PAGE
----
the republic logo

Arkansas gubernatorial rivals split on voter ID, trade accusations of flip-flopping at debate

bug
Share/Save/Bookmark

CONWAY, Arkansas — Democrat Mike Ross and Republican Asa Hutchinson split on whether a court was right to strike down Arkansas' voter ID law and accused one another of flip-flopping on key issues as the gubernatorial rivals squared off Thursday for their third televised debate.

The two rivals shared the stage with the Libertarian and Green Party nominees for the state's top office in a debate broadcast by the Arkansas Educational Television Network. The four candidates are running to succeed Democratic Gov. Mike Beebe, who is barred by term limits from seeking re-election.

Ross said he agreed with the Arkansas Supreme Court's unanimous decision a day earlier that requiring voters to show photo ID before casting a ballot was unconstitutional, and that he agreed with Beebe's veto of the measure. The Republican-led Legislature overrode the veto.

"Back when they passed the law, they couldn't provide one example in the state of Arkansas where someone had voted fraudulently," Ross said. "I've always consistently said there was no need for it, and I think the Supreme Court made a good decision."

Hutchinson said he was disappointed in the ruling, and that he believed requiring voters to show ID at the polls guaranteed the integrity of the election process. He said he believed the Legislature would look at the ruling, but stopped short of endorsing any response such as an idea floated by some Republicans to put on the 2016 ballot a proposed constitutional amendment on voter ID.

"We want to make it as easy as possible for everyone, but a simple requirement to verify who you are when you go into the voting booth is not an unreasonable burden," Hutchinson said.

Green Party nominee Joshua Drake also praised the court's ruling, saying he believed the measure was aimed at disenfranchising voters.

"It was an effort to suppress the vote, it was unconstitutional, it was unlawful," Drake said.

PHOTO: A woman gives Libertarian Party candidate for Arkansas governor Frank Gilbert, left, a dab of makeup before a televised debate at the University of Central Arkansas in Conway, Ark., as Democratic candidate Mike Ross, center, Green Party nominee Joshua Drake, second from right, and Republican candidate Asa Hutchinson wait to begin Thursday, Oct. 16, 2014. (AP Photo/Danny Johnston)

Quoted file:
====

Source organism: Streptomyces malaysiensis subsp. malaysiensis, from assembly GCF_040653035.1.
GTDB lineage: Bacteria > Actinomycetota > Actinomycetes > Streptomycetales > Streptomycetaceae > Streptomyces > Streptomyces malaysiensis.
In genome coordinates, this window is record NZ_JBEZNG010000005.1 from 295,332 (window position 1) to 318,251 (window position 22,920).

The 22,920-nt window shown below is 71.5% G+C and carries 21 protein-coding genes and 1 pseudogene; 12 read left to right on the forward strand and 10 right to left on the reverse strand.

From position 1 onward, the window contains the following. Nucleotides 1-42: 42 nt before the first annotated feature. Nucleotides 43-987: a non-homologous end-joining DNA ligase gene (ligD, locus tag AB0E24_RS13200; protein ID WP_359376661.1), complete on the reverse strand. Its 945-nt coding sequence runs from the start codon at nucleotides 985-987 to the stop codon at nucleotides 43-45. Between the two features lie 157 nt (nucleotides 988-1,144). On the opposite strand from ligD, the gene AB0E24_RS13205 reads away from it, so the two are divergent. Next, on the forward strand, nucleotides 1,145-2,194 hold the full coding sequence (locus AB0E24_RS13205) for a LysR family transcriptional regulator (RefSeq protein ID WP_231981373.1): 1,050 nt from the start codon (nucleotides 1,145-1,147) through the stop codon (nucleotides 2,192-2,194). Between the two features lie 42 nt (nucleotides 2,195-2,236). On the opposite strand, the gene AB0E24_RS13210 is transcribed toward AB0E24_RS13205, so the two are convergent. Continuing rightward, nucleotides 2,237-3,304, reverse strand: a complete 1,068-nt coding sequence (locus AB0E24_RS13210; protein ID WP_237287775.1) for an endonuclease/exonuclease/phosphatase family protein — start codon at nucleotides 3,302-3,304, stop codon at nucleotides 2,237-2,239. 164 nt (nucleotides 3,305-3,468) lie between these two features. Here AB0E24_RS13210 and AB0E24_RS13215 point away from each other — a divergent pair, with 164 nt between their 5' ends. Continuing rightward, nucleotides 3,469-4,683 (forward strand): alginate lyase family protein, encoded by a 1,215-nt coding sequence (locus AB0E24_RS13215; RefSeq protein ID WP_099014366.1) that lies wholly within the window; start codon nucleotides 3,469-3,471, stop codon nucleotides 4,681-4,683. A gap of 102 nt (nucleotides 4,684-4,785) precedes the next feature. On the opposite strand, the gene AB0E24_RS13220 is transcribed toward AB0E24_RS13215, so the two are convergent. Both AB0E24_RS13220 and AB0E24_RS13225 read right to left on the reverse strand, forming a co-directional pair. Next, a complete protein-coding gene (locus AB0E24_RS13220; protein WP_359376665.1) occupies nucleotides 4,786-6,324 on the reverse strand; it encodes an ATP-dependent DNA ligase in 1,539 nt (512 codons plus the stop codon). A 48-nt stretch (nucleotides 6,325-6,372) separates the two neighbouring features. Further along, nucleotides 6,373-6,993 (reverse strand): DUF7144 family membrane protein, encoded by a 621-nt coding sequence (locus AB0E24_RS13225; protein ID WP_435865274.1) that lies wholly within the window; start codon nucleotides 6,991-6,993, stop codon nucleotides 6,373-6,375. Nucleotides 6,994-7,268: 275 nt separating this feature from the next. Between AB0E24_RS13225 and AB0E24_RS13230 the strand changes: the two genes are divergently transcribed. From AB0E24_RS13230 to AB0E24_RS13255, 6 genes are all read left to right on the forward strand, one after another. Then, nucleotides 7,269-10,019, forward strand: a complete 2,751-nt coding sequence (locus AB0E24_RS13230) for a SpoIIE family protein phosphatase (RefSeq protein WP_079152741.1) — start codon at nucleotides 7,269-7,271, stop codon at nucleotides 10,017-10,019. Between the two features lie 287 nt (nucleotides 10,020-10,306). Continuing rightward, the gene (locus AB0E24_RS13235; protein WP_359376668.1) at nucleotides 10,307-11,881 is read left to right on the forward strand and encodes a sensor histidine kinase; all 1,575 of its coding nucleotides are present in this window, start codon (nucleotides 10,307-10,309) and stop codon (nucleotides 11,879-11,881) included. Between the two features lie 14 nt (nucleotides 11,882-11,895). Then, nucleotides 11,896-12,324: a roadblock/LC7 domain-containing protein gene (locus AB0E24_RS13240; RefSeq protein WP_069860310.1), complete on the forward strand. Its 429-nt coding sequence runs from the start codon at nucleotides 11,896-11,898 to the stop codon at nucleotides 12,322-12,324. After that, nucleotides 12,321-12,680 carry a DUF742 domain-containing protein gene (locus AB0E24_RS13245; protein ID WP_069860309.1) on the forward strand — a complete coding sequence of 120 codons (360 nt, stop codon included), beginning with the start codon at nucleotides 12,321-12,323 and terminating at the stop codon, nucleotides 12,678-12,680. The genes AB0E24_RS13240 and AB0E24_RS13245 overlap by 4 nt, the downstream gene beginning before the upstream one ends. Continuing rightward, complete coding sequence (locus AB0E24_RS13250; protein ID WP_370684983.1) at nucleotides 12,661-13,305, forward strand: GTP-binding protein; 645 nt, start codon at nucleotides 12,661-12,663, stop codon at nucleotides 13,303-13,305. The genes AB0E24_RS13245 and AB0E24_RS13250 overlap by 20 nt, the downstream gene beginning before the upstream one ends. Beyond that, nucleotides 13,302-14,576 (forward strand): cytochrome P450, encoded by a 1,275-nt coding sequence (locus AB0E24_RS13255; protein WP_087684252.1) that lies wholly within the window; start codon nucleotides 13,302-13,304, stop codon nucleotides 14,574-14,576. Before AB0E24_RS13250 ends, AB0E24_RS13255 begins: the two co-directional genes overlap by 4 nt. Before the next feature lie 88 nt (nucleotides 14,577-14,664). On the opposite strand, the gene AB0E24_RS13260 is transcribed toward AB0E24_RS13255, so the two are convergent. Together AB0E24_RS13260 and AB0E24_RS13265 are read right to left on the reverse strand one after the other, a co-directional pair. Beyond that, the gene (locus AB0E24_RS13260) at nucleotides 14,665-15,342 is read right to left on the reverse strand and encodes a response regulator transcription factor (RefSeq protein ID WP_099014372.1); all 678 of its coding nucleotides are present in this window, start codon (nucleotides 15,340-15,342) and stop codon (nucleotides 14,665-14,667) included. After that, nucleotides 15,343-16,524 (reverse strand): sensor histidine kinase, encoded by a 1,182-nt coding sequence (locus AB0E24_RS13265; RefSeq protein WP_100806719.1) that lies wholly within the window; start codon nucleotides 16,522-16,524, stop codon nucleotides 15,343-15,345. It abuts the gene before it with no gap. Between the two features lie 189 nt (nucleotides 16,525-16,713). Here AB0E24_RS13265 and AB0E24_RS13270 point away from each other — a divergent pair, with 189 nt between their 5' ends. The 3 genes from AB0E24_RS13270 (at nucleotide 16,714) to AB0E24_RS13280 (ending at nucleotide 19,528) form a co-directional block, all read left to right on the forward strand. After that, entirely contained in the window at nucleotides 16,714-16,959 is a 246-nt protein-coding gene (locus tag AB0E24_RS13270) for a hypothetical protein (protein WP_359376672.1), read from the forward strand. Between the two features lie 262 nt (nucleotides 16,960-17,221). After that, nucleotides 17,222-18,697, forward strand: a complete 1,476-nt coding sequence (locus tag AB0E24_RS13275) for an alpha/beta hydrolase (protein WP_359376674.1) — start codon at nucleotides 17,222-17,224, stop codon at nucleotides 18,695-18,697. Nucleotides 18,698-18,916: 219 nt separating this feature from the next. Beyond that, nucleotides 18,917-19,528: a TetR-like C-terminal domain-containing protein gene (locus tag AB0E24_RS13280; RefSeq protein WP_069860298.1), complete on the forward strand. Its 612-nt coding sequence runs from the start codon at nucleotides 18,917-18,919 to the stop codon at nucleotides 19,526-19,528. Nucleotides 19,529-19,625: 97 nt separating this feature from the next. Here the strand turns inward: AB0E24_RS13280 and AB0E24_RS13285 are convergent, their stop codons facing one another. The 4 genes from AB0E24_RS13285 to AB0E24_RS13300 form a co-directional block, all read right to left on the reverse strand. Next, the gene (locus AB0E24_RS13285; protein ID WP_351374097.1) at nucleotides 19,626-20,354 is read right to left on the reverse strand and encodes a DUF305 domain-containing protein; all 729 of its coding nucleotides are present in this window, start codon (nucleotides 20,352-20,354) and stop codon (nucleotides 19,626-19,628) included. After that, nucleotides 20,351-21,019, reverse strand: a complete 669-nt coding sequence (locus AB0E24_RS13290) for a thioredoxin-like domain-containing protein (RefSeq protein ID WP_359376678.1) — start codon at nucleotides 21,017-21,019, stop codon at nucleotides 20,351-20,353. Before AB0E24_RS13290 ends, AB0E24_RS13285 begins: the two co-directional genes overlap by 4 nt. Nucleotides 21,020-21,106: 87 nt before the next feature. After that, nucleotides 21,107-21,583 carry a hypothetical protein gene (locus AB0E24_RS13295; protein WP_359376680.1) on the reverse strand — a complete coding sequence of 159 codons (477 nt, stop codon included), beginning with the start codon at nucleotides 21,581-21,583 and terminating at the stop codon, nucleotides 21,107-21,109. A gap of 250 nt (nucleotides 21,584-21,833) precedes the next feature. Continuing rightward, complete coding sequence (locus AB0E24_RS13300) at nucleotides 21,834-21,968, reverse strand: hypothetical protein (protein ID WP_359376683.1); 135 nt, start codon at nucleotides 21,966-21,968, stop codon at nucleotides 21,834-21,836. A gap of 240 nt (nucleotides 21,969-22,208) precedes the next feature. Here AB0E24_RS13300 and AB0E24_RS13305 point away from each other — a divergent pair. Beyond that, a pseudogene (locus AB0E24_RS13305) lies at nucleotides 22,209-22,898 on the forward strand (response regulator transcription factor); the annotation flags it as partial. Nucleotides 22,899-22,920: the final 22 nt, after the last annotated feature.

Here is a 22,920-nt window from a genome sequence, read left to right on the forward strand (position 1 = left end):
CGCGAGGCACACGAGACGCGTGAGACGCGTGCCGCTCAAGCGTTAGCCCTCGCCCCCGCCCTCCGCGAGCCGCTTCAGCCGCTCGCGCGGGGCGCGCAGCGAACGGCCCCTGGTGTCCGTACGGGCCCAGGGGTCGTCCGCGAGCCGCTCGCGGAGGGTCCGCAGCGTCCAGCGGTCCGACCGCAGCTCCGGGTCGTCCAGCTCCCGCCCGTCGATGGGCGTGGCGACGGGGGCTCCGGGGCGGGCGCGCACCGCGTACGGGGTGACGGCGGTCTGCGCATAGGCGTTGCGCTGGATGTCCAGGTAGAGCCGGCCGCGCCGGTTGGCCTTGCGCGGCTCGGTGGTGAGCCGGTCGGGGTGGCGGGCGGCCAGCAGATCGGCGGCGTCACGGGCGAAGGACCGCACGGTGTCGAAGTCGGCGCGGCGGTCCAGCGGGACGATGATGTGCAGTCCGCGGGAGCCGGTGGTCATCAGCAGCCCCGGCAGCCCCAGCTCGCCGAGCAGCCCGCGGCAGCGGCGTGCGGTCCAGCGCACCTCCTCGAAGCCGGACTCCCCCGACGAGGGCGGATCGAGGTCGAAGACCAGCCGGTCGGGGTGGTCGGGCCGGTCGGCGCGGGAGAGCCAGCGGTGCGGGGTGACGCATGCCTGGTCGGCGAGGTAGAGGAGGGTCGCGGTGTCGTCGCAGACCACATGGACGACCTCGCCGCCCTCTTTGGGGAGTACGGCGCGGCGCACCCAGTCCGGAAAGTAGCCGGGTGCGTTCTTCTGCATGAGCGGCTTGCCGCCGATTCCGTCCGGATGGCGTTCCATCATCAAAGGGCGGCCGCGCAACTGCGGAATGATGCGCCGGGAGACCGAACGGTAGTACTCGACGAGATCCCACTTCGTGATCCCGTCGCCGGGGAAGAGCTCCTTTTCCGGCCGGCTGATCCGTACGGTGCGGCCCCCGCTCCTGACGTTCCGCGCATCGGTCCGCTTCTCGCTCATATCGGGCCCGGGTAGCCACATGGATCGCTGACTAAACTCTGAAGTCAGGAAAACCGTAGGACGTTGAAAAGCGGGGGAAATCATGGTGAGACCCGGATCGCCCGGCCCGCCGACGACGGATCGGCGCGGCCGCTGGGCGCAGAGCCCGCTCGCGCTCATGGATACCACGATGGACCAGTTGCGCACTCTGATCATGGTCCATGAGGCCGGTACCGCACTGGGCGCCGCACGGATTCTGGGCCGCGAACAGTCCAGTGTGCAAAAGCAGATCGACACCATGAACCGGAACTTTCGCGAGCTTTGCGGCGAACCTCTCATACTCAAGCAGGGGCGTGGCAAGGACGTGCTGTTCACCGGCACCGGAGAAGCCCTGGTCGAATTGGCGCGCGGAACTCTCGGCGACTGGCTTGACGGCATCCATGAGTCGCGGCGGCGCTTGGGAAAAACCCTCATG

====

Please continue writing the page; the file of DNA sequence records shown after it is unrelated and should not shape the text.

A woman gives Libertarian Party candidate for Arkansas governor Frank Gilbert, left, a dab of makeup before a televised debate at the University of Central Arkansas in Conway, Ark., as Democratic candidate Mike Ross, center, Green Party nominee Joshua Drake, second from right, and Republican candidate Asa Hutchinson wait to begin Thursday, Oct. 16, 2014. (AP Photo/Danny Johnston)

Libertarian nominee Frank Gilbert said he believed efforts to prevent election fraud should focus instead on officials, not on voters.

"If we need additional legislation, and I think we do, then let's aim it at the right folks," he said.

The debate was the third televised matchup between Ross and Hutchinson, and the fellow ex-congressmen continued attacking each other's backgrounds and accused each other of switching positions on major issues. The two are set to debate again in Jonesboro.

The two continued sparring over the state's "private option" Medicaid expansion, which uses federal funds to purchase private insurance for low-income residents. More than 211,000 people are enrolled in the program, approved as an alternative to expanding Medicaid under the federal health law.

Ross, who has said he supports reauthorizing the program, accused Hutchinson of straddling the fence on whether to continue the program, dismissing his rivals concerns about how the state would pay the 10 percent it eventually will be required to provide for the cost of the expansion.

"The most we ever pay is 10 percent, and the answer can be found in Econ 101 in college," Ross said. "You start covering 200,000 more people, it requires more health care workers, more people have jobs, more people have income, they're paying taxes and the economy grows."

Hutchinson said it would be "foolish" to say he'll continue the program without evaluating it and looking at how the state will pay for its share.

"I will work with (health care providers) to make sure we come up with an affordable solution that our state can afford and not bankrupt our state," Hutchinson said. "Mr. Ross is unwise whenever he says 'I'm for it, regardless of cost, regardless of how many people are on there, let's just do it.' That's not a wise governor."


Follow Andrew DeMillo on Twitter at http://www.twitter.com/ademillo

Think your friends should see this? Share it with them!

Story copyright 2014 The Associated Press. All rights reserved. This material may not be published, broadcast, rewritten or redistributed.

Feedback, Corrections and Other Requests: AP welcomes feedback and comments from readers. Send an email to info@ap.org and it will be forwarded to the appropriate editor or reporter.


All content copyright ©2014 The Republic, a division of Home News Enterprises unless otherwise noted.
All rights reserved. Privacy policy.